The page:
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4 Black Arkansas Officers Were Fed Up with Their Black Police Chief’s Preferential Treatment of White Cops and Did Something About It

Little Rock Officers Discrimination

Four Little Rock police officers, current and former, say they were subjected to unfair treatment at the hands of African-American police Chief Kenton Buckner. (Photo by John Sykes Jr.)

Four Little Rock officers are suing the city over claims of race and age-based discrimination, signaling a widening rift between the city’s Black police chief and members of a Black police officers association.

In their March 12 complaint, the officers alleged they were subjected to “disparate” treatment due to their race and age and were passed up for preferred positions and promotions at the department, according to Arkansas Online. 

Moreover, plaintiffs Lt. Earnest Whitton, Sgts. Willie Davis and Derrick Threadgill and ex-officer Jackie Parker accused Little Rock Police Chief Kenton Buckner of fostering a hostile work environment in retaliation for their involvement with the city’s Black Police Officer’s Association, a group that’s been critical of Buckner’s leadership in the past. The chief isnt named as a defendant in the suit.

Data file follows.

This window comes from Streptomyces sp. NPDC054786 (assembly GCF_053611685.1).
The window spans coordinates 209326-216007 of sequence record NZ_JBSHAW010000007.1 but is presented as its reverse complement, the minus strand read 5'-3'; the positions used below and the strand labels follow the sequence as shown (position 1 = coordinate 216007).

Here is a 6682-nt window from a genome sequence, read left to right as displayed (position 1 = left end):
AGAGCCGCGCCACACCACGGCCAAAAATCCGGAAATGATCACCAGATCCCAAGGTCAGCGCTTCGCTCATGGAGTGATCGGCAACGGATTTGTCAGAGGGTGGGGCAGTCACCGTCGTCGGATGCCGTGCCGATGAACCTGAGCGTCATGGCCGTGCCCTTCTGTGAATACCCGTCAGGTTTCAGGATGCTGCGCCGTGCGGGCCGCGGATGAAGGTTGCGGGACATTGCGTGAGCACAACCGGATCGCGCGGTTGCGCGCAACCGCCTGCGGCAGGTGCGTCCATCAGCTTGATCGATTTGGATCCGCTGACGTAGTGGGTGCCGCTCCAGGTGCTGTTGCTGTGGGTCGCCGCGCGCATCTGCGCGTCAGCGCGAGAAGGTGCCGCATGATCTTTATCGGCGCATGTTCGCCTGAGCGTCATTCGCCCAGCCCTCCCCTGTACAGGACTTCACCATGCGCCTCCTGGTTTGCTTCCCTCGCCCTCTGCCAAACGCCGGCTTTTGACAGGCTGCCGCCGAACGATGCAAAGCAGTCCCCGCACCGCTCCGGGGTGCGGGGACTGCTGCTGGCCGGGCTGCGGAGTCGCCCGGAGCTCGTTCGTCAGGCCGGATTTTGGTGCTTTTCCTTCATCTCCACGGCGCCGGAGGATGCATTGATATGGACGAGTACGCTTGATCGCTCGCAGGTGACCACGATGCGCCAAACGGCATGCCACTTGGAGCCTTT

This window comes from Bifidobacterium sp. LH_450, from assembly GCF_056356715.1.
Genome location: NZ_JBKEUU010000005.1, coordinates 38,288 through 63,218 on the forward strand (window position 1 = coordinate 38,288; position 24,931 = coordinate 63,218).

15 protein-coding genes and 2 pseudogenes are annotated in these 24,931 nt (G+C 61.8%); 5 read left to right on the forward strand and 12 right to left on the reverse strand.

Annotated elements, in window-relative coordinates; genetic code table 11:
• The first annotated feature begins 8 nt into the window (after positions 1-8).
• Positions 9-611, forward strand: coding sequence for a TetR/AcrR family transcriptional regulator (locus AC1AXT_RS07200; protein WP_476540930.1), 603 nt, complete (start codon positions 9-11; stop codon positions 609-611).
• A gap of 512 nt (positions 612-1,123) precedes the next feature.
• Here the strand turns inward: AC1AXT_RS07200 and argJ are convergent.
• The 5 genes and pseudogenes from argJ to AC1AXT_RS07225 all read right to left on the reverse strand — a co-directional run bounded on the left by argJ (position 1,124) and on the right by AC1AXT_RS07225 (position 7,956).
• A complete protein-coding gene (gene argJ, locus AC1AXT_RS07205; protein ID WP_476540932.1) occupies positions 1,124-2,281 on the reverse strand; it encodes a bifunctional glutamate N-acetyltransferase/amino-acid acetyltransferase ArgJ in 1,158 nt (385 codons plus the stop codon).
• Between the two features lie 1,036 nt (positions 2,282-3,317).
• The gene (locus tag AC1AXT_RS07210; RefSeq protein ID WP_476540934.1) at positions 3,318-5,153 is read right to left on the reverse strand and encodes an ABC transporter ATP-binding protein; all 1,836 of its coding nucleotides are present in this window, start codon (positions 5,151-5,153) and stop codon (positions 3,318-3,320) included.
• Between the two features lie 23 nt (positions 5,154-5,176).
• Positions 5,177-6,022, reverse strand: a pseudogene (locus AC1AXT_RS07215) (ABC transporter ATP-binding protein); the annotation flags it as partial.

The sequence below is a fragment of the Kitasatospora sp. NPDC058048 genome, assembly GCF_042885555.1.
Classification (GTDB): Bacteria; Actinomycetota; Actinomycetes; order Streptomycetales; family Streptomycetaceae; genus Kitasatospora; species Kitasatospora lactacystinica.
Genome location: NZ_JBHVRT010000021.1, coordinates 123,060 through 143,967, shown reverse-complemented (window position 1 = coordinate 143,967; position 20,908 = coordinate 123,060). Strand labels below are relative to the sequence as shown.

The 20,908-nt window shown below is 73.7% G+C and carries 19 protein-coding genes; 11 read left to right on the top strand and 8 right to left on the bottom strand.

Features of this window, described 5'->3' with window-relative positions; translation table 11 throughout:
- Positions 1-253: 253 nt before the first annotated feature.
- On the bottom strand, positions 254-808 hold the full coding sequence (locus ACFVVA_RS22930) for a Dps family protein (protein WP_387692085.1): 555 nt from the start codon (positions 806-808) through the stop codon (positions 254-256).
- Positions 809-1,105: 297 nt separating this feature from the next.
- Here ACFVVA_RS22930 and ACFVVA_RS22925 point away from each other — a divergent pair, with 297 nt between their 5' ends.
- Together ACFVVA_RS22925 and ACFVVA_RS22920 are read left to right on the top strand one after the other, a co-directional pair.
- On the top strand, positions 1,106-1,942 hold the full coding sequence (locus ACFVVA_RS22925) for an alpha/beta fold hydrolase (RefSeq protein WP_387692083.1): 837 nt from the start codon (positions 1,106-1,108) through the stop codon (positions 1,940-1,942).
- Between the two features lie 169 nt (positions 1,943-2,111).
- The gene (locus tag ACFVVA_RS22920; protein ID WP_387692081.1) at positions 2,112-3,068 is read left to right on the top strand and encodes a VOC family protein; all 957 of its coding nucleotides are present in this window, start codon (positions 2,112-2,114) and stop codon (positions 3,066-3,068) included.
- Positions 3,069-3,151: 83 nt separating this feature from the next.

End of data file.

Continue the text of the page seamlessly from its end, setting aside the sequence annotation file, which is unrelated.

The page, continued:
The current and former officers claim that they were targeted by Buckner over their BPOA memberships and suffered harassment, suspensions and threats of demotion on the job. The plaintiffs’ attorney, Mike Laux, also charged that Buckner was more willing to harass and discipline his Black officers in order to “relieve white folks of a lot of their guilt.”

“There are many instances of similar conduct by white LRPD officers who were either not disciplined or disciplined…less harshly,” the lawsuit read in regards to a Black officer who was met with “uneven” punishment after testifying against a fellow cop.

According to Newsweek, fellow BPOA officers Lt. Johnny Gilbert Jr. and Captain Tonya Washington are expected to join the suit but must wait for approval from the EEOC for permission to move forward. Both have similar claims of racial discrimination.

At a Monday news conference, Laux noted that a complaint by Davis earlier this year about a racist social media post by a white LRPD recruit got him suspended for 10 days. When it came to pay raises and promotions, Laux said Black officers were told to “be patient” while white officers moved up the ladder. The lawsuit also claims Lt. Whitton, a seasoned officer, was discriminated against when Buckner allegedly changed the criteria for the captain’s test.

“The process was modified by Chief Buckner so that two younger white males, who were ineligible according to the rules, would be considered eligible,” the complaint states.

Whitton was also subjected to discrimination due to his age, the suit alleges, saying the lieutenant was passed up for a younger officer with less experience and qualifications.

“I don’t know if he’s made his career out of being the African-American who’s tough on African-Americans and is thereby useful to white leadership,” Laux said of Buckner, who he accused of using overt racist tactics against Black officers. “He relieves white people of a lot of their guilt.”

The officers’ complaint will be heard by U.S. District Judge Brian Miller and seeks punitive damages, compensatory damages and a declaration that the city engages in discriminatory practices.

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